The Youngest Battalion Commander in the AIF

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During this period he married Shoko Sakai, a Japanese citizen, on 5 March He was posted to the 2nd Battalion in January and he served in Malaya with this unit for two years from October During this second tour he was awarded the Distinguished Conduct Medal for his actions when a patrol was ambushed at Tako on 16 September. Simpson, although severely wounded in the leg, held off the enemy while he called for assistance by radio. He and his men repelled several enemy assaults until help arrived, and none too soon as the ammunition had almost gone and Simpson was weak from loss of blood.

He was evacuated by helicopter to the 6th Field Hospital at Nha Trang and he later convalesced in Tokyo. Simpson had been promoted to Sergeant on 1 July and to temporary Warrant Officer Class II in July , the latter promotion being confirmed on 1 October the same year. On 6 and 11 May , when he performed the actions for which he was awarded the Victoria Cross, he was serving in Kontum Province, near the Laotian border, as commander of a mobile strike force.

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Warrant Officer Simpson enlisted initially in He saw active service in the Pacific, Korea, Malaysia and Vietnam. When one of his platoons became heavily engaged with the enemy, he led the remainder of his company to its assistance. Disregarding the dangers involved, he placed himself at the front of his troops, thus becoming a focal point of enemy fire, and personally led the assault on the left flank of the enemy position.

Always foremost in volunteering for any dangerous mission, it was during the execution of one of these missions that this gallant soldier was killed.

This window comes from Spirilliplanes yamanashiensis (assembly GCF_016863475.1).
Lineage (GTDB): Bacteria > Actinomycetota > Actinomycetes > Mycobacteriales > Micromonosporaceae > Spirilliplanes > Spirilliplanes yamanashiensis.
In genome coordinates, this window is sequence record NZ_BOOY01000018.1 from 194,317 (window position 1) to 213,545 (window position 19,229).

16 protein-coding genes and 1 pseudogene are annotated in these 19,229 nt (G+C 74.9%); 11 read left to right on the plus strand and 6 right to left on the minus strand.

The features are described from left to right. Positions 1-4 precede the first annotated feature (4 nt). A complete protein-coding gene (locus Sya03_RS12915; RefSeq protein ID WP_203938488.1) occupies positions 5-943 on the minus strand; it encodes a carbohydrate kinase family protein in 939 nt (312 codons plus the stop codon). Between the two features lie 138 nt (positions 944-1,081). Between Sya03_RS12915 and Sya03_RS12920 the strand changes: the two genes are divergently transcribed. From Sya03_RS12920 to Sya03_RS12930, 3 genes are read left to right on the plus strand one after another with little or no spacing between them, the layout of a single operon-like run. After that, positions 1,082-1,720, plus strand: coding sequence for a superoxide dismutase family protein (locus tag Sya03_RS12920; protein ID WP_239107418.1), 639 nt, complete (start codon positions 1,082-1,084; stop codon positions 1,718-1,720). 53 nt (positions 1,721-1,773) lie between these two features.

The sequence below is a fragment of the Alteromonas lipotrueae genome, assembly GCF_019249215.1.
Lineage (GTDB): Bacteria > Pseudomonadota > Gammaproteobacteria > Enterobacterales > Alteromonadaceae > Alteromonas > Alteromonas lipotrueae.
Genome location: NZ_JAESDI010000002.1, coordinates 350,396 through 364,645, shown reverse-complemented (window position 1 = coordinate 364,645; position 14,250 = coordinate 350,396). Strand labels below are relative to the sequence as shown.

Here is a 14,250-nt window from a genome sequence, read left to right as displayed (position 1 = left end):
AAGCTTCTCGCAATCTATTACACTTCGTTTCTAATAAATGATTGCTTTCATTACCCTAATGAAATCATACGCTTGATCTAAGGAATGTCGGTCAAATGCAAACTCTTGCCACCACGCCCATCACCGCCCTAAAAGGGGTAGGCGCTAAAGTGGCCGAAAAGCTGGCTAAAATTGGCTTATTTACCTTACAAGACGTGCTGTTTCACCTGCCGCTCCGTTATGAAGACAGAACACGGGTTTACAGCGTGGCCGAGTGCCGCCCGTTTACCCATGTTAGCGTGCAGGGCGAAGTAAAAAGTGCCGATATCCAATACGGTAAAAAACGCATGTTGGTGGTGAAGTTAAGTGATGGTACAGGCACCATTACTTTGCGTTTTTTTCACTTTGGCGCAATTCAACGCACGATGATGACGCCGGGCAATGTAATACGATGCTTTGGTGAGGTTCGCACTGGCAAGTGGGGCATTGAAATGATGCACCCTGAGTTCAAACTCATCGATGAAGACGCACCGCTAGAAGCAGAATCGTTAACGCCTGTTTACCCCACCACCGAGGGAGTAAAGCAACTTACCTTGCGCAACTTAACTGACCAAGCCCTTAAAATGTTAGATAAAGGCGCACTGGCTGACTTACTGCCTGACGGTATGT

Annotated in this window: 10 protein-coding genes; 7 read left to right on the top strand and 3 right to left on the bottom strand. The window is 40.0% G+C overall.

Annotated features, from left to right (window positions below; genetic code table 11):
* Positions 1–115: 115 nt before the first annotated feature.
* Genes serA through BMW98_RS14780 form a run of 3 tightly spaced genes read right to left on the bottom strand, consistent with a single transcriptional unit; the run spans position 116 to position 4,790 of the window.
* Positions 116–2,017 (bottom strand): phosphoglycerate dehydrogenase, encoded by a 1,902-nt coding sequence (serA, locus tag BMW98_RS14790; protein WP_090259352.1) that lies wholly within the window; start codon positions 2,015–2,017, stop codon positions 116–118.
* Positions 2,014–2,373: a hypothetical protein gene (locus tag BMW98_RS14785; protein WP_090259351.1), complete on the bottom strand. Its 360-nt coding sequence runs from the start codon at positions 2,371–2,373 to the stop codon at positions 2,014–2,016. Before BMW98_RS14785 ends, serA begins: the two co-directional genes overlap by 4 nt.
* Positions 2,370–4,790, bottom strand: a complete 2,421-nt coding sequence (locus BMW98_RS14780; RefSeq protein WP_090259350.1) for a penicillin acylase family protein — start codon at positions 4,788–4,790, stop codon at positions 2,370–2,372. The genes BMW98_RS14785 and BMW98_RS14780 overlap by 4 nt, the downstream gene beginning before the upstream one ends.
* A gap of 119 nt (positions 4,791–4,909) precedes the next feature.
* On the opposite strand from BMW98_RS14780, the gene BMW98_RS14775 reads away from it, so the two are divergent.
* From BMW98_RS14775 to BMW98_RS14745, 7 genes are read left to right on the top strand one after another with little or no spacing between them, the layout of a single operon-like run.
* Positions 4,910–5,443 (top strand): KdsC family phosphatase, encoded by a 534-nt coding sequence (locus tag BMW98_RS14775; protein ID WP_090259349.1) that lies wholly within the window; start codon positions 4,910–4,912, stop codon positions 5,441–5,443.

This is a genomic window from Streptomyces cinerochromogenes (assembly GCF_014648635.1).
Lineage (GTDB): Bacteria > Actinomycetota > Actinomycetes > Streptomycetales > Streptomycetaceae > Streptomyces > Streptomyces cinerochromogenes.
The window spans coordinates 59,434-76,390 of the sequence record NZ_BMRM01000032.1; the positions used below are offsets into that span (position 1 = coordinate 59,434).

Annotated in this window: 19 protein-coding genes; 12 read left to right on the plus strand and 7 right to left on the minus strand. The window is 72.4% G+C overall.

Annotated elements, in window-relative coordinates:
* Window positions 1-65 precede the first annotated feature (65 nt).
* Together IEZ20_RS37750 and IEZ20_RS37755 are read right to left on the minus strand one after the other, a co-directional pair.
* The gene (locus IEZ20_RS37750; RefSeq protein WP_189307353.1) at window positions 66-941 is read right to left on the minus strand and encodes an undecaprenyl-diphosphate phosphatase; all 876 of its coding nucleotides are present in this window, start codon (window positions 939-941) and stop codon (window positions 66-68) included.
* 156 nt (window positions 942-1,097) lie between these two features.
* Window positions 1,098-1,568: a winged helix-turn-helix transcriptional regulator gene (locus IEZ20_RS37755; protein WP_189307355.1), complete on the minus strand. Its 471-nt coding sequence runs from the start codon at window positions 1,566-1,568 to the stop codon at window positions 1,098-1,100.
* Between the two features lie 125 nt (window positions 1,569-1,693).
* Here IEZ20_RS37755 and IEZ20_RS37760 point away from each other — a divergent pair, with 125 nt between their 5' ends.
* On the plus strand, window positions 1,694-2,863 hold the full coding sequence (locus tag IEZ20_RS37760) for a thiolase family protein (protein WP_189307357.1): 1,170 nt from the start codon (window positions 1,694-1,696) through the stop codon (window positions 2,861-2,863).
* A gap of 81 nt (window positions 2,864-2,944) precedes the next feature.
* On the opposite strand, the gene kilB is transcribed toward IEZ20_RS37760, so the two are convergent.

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Died: 28 September , Polygon Wood, Belgium. He was educated at home by his parents and later farmed with his father on Homebush, a property near Gulargambone. After passing the first objective his half-company and part of the company on the flank were held up by an enemy machinegun nest.

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With one man he rushed the post, shooting four of the occupants and taking 22 prisoners. Later on, reaching a moat, it was found that another machine-gun nest commanded the only available foot-bridge. Whilst this was being engaged from a flank Corporal Buckley endeavoured to cross the bridge and rush the post, but was killed in the attempt.

Throughout the advance he had displayed great initiative, resource and courage, and by his effort to save his comrades from casualties, he set a fine example of self-sacrificing devotion to duty. For most conspicuous bravery, brilliant leadership, and devotion to duty during the operations at Peronne on 1st and 2nd September, During the attack on the 1st September a machine gun post was checking the advance.

Single handed [Corporal Hall] rushed the position, shot four of the occupants, and captured nine others, and two machine guns. Then crossing the objective with a small party, he afforded excellent covering support to the remainder of the company. Continuously in advance of the main party, he located enemy posts of resistance and personally led parties to the assault.